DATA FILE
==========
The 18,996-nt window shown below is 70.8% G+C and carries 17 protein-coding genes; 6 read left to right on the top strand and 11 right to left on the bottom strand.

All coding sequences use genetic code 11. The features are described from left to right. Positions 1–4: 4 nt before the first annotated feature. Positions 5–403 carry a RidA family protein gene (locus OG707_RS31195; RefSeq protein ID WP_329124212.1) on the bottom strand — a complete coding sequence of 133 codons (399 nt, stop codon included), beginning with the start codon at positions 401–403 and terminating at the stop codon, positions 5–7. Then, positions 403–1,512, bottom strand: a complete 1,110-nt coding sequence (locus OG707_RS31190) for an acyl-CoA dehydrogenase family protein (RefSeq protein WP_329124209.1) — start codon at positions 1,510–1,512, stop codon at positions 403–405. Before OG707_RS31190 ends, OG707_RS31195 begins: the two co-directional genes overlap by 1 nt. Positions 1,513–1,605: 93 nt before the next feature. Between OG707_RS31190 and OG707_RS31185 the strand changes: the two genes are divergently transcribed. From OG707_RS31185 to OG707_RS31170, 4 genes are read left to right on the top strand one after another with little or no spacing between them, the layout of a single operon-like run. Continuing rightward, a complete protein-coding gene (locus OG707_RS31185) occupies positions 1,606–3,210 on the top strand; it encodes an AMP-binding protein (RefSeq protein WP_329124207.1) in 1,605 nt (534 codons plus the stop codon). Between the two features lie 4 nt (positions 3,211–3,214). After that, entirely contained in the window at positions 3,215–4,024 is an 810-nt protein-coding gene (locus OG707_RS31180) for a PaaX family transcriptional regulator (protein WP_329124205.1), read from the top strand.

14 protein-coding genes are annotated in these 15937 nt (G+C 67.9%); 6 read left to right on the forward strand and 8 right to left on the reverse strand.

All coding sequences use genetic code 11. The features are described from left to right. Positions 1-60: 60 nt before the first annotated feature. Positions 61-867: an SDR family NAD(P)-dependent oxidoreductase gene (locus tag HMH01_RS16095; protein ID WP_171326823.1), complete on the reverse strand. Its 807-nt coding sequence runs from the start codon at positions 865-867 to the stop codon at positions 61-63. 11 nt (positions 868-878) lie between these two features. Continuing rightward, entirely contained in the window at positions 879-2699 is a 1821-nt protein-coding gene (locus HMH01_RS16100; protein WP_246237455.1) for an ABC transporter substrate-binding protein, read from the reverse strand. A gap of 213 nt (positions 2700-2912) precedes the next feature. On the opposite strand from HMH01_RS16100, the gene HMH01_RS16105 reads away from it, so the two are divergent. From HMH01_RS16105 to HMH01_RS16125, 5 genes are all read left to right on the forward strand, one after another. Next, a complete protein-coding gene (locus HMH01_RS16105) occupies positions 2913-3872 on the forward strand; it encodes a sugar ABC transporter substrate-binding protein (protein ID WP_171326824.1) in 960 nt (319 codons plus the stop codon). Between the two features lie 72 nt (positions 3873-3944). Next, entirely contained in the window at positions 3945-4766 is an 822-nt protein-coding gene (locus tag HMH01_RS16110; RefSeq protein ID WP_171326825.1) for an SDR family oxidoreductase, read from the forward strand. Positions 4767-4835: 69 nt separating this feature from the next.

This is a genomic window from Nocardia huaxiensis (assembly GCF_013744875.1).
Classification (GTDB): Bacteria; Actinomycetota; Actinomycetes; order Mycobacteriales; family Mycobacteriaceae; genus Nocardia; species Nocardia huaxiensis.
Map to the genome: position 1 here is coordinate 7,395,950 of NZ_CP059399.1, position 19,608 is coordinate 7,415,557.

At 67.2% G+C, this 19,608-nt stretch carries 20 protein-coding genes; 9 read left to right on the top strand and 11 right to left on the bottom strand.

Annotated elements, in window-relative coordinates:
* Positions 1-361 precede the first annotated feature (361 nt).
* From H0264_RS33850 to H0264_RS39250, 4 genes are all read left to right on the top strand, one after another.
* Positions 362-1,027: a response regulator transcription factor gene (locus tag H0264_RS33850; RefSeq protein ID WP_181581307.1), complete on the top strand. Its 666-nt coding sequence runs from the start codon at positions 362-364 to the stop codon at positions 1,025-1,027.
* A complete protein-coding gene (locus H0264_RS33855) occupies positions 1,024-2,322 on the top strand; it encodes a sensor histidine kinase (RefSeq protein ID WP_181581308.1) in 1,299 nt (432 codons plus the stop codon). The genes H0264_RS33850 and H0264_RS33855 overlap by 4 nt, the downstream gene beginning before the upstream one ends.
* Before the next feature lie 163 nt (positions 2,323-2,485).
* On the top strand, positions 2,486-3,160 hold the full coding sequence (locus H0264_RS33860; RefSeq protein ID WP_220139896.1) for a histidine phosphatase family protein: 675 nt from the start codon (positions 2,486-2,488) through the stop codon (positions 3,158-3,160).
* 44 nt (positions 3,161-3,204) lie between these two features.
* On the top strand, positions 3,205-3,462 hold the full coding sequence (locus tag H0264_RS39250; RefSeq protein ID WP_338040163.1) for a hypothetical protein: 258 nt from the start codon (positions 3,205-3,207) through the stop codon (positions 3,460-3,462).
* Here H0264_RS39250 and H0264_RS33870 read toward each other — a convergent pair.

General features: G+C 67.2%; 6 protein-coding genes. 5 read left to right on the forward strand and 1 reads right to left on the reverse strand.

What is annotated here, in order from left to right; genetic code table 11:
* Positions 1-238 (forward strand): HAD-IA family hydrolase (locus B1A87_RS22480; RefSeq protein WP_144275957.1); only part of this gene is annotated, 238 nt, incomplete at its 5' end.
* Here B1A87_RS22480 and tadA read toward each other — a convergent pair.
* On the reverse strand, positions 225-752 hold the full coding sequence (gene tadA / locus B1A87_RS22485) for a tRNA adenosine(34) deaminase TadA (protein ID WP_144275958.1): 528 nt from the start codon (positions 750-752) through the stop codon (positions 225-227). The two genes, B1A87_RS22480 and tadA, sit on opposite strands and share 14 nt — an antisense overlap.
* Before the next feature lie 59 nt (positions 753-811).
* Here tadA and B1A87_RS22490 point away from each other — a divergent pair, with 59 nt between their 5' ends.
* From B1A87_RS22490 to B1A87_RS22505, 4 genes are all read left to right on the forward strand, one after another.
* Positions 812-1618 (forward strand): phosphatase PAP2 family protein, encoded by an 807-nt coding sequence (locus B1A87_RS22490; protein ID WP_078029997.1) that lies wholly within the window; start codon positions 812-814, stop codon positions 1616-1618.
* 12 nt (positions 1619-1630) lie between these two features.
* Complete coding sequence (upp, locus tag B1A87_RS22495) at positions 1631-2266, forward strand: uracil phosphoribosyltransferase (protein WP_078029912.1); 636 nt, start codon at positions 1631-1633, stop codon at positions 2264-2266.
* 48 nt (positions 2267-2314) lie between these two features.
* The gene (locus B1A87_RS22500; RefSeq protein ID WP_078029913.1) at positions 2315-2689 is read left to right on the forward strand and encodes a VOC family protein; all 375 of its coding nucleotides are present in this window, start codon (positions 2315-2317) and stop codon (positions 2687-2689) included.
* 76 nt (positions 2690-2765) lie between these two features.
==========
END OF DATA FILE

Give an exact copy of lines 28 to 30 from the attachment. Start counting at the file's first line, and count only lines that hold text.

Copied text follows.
* 12 nt (positions 1619-1630) lie between these two features.
* Complete coding sequence (upp, locus tag B1A87_RS22495) at positions 1631-2266, forward strand: uracil phosphoribosyltransferase (protein WP_078029912.1); 636 nt, start codon at positions 1631-1633, stop codon at positions 2264-2266.
* 48 nt (positions 2267-2314) lie between these two features.